Howard Wolfson, a close Bloomberg adviser and Bloomberg Philanthropies executive, did not respond to multiple requests for comment on the question of whether the organization has donated any more than the initial pledge of nearly $6 million to the NYU center. He also declined to address Bloomberg’s campaign donations to Democratic attorneys general.
Bloomberg donated more than $2 million to Herring’s 2017 re-election campaign via two political groups Bloomberg controls and through a personal contribution. Through the philanthropist’s advocacy group Everytown for Gun Safety Action Fund, Bloomberg has donated $150,000 to the Democratic Attorneys General Association this cycle—$50,000 in July 2017 and another $100,000 in January 2018. Any additional donations to DAGA this cycle after June 30, the end of the second quarter, won’t be publicly disclosed by the IRS until Oct. 15. Everytown has also announced plans to spend $3.5 million this year to support Democratic attorney general candidate Aaron Ford in Nevada and the party’s nominee for governor, Steve Sisolak.
Bloomberg, 76, has a net worth estimated at around $50 billion, rooted in his founding the financial information service Bloomberg LP.
Races for attorney general represent a key battleground as Democrats and Republicans vie for control of offices that have the authority to challenge federal laws and regulations as well as pursue policy priorities through investigation of and litigation against disfavored industries.
Political analysts consider 10 AG races competitive—Democrats facing incumbent Republicans in Arizona, Georgia and Wisconsin; open seats held by Republicans in Colorado, Nevada, Michigan, Ohio and Florida; and open seats held by Democrats in Minnesota and Illinois.
Depending on which party controls Congress and the White House, attorneys general have become increasingly aggressive in forming coalitions to challenge federal laws and regulations. Multistate lawsuits filed by attorneys general against the federal government doubled after 2014, as Republicans resisted implementation of the Affordable Care Act and other Democratic policies. During President Trump’s first year in office, the number of multistate lawsuits against the federal government jumped to 36 from 13 the year before, according to Paul Nolette, an associate professor of political science at Marquette University.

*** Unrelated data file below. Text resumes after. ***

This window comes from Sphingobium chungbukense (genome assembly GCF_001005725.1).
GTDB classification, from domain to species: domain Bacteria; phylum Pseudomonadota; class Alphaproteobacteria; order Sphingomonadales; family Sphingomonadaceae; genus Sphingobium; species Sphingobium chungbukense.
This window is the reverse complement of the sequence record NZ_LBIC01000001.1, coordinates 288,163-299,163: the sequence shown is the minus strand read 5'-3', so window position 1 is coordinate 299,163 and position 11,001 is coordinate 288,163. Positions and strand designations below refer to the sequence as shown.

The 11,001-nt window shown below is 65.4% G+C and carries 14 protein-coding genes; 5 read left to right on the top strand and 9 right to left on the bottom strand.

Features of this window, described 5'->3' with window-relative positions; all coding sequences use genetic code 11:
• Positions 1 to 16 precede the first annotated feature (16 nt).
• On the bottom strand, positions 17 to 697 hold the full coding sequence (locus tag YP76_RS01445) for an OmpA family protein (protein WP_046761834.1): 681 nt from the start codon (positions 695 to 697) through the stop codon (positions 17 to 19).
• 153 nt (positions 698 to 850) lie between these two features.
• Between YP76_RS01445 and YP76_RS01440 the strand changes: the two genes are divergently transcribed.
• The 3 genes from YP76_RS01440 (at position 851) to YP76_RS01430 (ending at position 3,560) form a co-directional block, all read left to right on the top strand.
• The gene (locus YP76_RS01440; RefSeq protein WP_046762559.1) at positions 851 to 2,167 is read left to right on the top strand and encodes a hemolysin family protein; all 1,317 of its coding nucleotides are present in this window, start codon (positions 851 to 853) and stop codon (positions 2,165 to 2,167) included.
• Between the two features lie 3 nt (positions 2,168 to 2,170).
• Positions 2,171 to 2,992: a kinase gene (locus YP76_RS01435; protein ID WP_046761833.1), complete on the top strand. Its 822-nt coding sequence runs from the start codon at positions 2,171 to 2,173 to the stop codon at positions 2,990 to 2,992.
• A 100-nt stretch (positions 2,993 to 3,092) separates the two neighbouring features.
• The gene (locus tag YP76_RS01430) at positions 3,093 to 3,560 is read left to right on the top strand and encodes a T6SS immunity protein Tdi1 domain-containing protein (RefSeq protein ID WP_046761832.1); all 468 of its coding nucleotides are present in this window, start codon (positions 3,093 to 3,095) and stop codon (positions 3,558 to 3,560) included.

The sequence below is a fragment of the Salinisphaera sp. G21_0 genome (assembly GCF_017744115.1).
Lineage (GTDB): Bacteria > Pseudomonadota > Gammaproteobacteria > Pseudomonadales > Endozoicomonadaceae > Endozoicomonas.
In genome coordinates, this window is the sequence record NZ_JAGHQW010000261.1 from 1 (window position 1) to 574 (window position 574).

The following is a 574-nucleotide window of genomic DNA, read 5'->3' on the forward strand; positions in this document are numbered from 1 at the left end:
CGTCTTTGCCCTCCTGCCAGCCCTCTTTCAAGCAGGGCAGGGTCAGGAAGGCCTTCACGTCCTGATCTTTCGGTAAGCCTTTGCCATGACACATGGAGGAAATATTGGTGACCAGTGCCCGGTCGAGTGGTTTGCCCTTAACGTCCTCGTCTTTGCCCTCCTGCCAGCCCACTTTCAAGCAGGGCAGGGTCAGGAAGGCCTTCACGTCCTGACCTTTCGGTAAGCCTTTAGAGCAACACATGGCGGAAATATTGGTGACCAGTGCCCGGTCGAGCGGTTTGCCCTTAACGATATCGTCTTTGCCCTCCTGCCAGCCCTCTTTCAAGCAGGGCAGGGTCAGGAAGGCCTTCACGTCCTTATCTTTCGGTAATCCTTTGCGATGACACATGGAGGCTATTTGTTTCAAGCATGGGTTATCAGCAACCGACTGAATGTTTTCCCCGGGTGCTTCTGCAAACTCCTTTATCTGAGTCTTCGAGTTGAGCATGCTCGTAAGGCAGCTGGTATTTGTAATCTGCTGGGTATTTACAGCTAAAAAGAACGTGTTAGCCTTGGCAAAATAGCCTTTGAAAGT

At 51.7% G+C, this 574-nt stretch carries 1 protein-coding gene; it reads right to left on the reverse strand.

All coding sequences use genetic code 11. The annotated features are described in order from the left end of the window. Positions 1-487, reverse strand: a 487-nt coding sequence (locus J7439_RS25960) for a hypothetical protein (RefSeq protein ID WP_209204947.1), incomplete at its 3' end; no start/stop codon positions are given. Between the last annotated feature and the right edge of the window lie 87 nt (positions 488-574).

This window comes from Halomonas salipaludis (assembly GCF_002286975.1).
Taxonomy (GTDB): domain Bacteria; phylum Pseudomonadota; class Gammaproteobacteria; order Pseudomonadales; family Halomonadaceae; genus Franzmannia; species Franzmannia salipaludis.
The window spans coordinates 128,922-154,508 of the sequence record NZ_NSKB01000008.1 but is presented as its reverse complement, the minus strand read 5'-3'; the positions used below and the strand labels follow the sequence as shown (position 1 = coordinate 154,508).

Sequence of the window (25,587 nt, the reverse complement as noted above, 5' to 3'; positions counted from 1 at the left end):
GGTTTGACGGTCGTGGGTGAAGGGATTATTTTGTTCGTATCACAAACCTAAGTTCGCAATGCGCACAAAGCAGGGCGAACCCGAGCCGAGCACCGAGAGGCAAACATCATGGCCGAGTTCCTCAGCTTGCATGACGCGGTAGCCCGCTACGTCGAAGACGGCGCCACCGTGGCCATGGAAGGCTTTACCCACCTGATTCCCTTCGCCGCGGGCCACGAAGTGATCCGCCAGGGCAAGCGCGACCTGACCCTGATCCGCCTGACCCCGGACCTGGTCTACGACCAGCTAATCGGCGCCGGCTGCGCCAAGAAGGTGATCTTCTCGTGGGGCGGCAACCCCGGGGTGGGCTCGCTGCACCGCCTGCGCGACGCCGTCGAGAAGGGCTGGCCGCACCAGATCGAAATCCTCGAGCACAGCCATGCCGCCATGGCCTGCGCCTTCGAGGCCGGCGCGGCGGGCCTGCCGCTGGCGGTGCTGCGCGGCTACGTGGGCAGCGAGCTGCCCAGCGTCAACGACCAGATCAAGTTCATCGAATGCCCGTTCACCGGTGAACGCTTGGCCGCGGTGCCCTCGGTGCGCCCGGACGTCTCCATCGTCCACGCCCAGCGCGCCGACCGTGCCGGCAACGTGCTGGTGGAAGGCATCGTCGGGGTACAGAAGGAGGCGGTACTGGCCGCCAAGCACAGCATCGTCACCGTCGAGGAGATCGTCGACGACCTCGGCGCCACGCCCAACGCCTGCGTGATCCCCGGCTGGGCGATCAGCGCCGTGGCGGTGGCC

In September, four special assistant attorneys general from the NYU program signed on to a lawsuit from eight AGs against the Interior Department, the U.S. Fish & Wildlife Service and Interior’s acting solicitor, Daniel Jorjani, over Trump administration regulatory changes regarding the Migratory Bird Treaty Act.
In May, two special assistant attorneys general from the program joined 18 AGs filing a lawsuit against the EPA for beginning the process of modifying vehicle emissions standards.
The primary focus of the fellowship program has been pushing back against the Trump administration, specifically its moves to replace Obama-era rules as well as its efforts to expand natural resources extraction (drilling, fracking, etc.). For instance, program attorney Megan Herzog signed comments with Massachusetts Attorney General Maura Healey "strongly opposing President Trump and Department of Interior Secretary Ryan Zinke’s ‘ill-advised’” proposal to allow offshore oil and gas drilling along the Massachusetts coast as part of a national program.
Aside from New York, Illinois, Pennsylvania, Massachusetts and Virginia, the other states participating in the NYU program are Oregon, Maryland, Washington state and New Mexico.
Some Republican offices challenged the authority of attorneys general to accept the funding and the attached obligation to report activities back to the Bloomberg center. Rebecca Ballweg, a spokeswoman for Wisconsin Attorney General Brad Schimel, said her office determined that the program would not be legal.
“This scenario would be a conflict of interest under the Code of Ethics for state employees, which prohibits a state employee from using his or her position for financial gain or for the private benefit of an organization with which the employee is associated,” she said, citing the Wisconsin ethics law for state employees.
“The public’s expectation is that a state’s chief law enforcement official acts in an unbiased and objective manner,” said Harold Kim, the executive vice president of the U.S. Chamber Institute for Legal Reform. “Regardless of the underlying issue, when political interest groups participate in embedding paid staff in a state attorney general’s office, that credibility is called into question.”
Horner of the Competitive Enterprise Institute suggested the NYU center is less likely to spur reform than an ideological arms race.
“It seems the only way to wake our usual constitutional watchdogs to the abuse is for conservative AGs to accept Federalist Society, National Rifle Association and National Right-to-Life chaired prosecutor positions to investigate those groups’ political opponents and advance their agendas,” he said.